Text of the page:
Psychology | Developmental Psychology
P315 | 3380 | Jones S.

>From conception to death, there are changes in the physiology, mind, and
behavior of humans.  Such change is called development. This course is
about how and why these age-related changes take place.  We will focus on
development in infancy and childhood. Our purposes include learning some
of the results of
developmental research -- e.g., facts about 4-year-olds -- but also extend
to understanding and evaluating the ways in which researchers think about
and study the processes driving change.
Assessment:  Your learning in the course will be assessed by 3 tests and 1
short paper.
Tests: Tests will not be cumulative.  Each will be designed to take about
1 hour, and will consist of 2 sections -- multiple choice questions and
short-answer questions.  Grades will be reported as percentages of the
highest score in the class: A=90%, B=80%, C=70%, D=60%, F= below 60%.  For
people who miss one of the first two tests, a make-up test that IS
cumulative will be offered after Test #3.  Since there is only one make-up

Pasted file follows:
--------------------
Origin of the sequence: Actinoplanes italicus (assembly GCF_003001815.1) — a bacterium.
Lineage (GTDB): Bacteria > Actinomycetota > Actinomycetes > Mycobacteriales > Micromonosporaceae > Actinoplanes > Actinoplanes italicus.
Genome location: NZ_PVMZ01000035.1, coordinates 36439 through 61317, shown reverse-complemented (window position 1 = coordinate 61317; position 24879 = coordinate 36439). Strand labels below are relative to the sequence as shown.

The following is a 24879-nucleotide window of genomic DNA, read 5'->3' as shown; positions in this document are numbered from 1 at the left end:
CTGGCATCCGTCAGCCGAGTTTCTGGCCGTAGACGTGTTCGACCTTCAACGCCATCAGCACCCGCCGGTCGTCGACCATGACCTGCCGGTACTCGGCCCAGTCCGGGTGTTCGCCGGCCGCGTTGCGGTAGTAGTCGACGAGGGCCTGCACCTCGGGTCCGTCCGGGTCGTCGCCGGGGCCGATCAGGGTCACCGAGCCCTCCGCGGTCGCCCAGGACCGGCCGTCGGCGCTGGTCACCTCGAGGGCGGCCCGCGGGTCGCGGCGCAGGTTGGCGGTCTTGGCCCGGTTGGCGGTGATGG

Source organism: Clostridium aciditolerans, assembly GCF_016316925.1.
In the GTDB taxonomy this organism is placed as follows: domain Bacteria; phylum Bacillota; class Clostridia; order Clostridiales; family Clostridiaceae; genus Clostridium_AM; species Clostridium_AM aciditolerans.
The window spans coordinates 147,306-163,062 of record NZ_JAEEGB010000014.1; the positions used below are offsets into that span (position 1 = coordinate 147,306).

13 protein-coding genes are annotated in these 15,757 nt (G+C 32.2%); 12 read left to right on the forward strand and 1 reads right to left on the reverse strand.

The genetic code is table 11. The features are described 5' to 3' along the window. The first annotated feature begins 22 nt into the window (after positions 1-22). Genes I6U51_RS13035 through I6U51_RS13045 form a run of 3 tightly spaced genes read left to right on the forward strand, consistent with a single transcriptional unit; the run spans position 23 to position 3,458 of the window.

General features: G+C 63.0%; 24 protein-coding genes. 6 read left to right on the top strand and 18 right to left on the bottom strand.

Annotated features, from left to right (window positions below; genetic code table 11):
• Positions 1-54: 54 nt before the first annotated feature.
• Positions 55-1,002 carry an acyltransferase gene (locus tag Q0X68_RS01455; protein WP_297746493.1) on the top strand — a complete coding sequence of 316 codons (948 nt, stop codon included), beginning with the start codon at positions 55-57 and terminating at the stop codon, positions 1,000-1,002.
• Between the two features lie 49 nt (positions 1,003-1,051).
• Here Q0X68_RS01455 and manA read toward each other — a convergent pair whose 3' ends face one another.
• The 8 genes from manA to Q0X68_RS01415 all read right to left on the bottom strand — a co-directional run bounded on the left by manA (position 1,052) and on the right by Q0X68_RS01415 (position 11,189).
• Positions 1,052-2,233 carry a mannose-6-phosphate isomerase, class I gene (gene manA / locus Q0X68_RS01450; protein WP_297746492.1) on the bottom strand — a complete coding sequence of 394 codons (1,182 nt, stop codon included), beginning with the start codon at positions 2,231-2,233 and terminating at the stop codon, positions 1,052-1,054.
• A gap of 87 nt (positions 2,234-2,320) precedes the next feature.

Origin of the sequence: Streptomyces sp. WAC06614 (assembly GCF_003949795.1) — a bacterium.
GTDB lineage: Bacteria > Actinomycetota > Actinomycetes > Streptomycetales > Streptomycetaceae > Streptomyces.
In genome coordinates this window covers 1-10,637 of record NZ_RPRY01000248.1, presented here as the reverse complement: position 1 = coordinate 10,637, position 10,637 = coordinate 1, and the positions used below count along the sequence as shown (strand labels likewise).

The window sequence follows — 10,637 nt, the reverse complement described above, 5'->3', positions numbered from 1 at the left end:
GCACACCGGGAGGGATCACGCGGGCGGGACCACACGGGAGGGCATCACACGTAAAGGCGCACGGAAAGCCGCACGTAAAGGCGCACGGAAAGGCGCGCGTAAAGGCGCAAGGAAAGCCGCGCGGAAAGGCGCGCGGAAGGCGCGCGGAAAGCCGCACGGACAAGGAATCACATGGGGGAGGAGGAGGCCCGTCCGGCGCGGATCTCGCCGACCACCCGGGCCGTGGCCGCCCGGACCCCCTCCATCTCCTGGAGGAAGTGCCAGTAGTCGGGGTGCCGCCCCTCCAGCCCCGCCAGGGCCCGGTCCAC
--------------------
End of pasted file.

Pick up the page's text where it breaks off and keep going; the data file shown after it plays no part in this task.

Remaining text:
opportunity, anyone missing more than one test will receive an Incomplete
if their grades on the other assignments average C or above, otherwise a D
or F.  NOTE: Anyone who has a two-step spread between their grades on the
first two tests (e.g., A and C; B and D) will be eligible to take the
make-up test to try to improve their overall grade.
Paper:  One paper of 5-10 double-spaced typed pages in length is required.
Topics are provided on separate pages.  In planning your paper, keep in
mind that originality and initiative in going beyond the instructions are
likely to be rewarded.  Each paper will be given a score out of 10.  NOTE:
One full point will be deducted for every day beyond the deadline that a
paper is late.
Final Course Grades:  Each test will count for 30% and the paper for 10%
of your final grade..  For the exam portion of the grades, I will again
use the highest score in the class as 100% that is, 90 points.